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I don't think that that is all there was to it. Of course, if that WERE the case - physics would be a lot "easier". But physics isn't just math, you should be able to account for anything that would be happening "in real life" and factor those considerations in your equations.. If what you say were really the case, freshman physics would truly be easy - it would just be a course with a ton of calculus drill problem, then most math students would just be able to blaze through it, but it isn't the case

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I don't think that that is all there was to it. Of course, if that WERE the case - physics would be a lot "easier". But physics isn't just math, you should be able to account for anything that would be happening "in real life" and factor those considerations in your equations.. If what you say were really the case, freshman physics would truly be easy - it would just be a course with a ton of calculus drill problem, then most math students would just be able to blaze through it, but it isn't the case

Funnily enough I find maths the hardest subject of them all and physics the easiest. I think its about visual thinking. Every physics problem I come across I make a mental picture of whats going on then I usually know how to approach the problem. In maths I can't use that approach unfortunately. Even when it comes to electricity and magnetism you can still make mental images by pretending that the electrical charge/magnetic field is visible. I've heard people say "some people just have a head for physics, some don't". Thats ******** in my opinion. Its all about how you approach the subject I think.

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- #4

Physics Monkey

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I'm glad that you find physics easy and enjoyable! Knowing formulas can't hurt, but I suspect your strategy of making a mental picture is also a big part of it. You mentioned difficulty doing the same thing in mathematics. I've often found it helpful to translate math problems into physics problems and then apply my physics intuition. It's not always easy or possible, but I think it helps one understand both subjects a bit better.

An amusing book you might enjoy along these lines is "The Mathematical Mechanic" by Mark Levi.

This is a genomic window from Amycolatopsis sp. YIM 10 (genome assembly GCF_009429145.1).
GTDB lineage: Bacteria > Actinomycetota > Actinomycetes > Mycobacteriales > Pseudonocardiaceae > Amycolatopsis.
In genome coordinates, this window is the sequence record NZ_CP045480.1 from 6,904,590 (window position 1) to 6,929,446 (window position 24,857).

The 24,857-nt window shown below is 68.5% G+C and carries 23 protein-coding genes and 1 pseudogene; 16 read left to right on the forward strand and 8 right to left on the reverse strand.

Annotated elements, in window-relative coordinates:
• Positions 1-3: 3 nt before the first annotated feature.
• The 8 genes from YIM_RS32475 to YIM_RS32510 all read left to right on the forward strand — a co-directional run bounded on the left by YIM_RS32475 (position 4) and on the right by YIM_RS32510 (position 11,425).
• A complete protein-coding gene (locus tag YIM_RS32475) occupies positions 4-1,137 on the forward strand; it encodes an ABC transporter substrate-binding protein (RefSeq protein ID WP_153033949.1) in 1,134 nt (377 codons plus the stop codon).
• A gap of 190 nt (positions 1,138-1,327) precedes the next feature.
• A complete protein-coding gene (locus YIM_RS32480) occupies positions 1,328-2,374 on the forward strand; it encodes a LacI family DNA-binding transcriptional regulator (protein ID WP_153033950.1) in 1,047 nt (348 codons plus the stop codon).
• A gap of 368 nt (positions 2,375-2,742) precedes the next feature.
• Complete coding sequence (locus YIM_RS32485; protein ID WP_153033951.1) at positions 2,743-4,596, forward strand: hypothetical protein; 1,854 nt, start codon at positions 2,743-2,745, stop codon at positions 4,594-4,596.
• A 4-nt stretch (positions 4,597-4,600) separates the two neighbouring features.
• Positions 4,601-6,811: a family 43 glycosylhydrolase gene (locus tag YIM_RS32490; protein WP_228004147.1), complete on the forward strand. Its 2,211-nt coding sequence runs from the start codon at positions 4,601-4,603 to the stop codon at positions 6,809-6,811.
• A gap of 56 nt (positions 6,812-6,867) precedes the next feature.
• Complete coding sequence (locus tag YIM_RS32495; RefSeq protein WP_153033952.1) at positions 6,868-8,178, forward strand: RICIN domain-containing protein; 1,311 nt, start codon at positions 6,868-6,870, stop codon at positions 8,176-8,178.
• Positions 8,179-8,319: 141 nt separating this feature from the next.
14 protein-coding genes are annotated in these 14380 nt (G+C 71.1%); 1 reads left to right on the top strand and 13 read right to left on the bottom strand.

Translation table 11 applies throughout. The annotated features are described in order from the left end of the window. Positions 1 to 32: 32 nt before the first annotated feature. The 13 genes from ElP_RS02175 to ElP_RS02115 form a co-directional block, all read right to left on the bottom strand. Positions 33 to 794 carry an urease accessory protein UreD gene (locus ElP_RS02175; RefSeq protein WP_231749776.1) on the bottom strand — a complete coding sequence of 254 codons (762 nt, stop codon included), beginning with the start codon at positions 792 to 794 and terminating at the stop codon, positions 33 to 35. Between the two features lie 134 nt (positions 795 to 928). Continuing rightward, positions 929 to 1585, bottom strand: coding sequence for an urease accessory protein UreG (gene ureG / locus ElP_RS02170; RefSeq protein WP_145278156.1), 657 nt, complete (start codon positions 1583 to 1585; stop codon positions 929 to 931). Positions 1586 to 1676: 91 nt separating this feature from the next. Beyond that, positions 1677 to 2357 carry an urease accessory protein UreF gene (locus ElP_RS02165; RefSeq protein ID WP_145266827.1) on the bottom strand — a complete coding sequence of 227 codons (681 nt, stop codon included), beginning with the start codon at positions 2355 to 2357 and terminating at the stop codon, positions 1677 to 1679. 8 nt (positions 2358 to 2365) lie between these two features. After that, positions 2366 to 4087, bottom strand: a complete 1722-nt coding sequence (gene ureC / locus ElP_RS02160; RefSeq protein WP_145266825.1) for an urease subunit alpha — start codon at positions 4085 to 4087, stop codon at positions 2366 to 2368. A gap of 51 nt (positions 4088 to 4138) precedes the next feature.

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diazona

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I would say you're right, but with the caveat that knowing formulas is more involved than just, well, knowing formulas :tongue2: It's not enough to just have memorized which variables go together in which ways; you have to really know what they mean, and how to identify which physical concepts correspond to the variables. But once you get that, there really aren't that many independent formulas. Heck, all of kinematics is pretty much based on just two formulas, [itex]x = x_0 + v_0 t + \frac{1}{2}at^2[/itex] and [itex]v_2 = v_0^2 + 2ad[/itex]. That plus [itex]F=ma[/itex], [itex]K=\frac{1}{2}mv^2[/itex], [itex]U=mgh[/itex] accounts for elementary dynamics. So I definitely understand what you're saying. I think once you get to the point where physics looks this easy, it means you're in good shape.

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No, physics is not about formulas. Plug and chug is not physics. I recommend getting some physics books or look at some physics contests.

[itex]v_2 = v_0^2 + 2ad[/itex]

[itex]v_2^2 = v_0^2 + 2ad[/itex]

- #10

diazona

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[tex]v^2 = v_0^2 + 2ad[/tex] actually is what I meant... typo on my part.No, physics is not about formulas. Plug and chug is not physics. I recommend getting some physics books or look at some physics contests.

[itex]v_2^2 = v_0^2 + 2ad[/itex]

- #11

Vanadium 50

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That happened in my AP Physics class last year.

People basically memorized everything, then the teacher told us he would put a question regarding a car on turning on a sloped bank

and some people tried to memorize the handful of terribly long equations for friction or minimum velocity.

A few of them actually got it right, but the teacher only gave them one point :)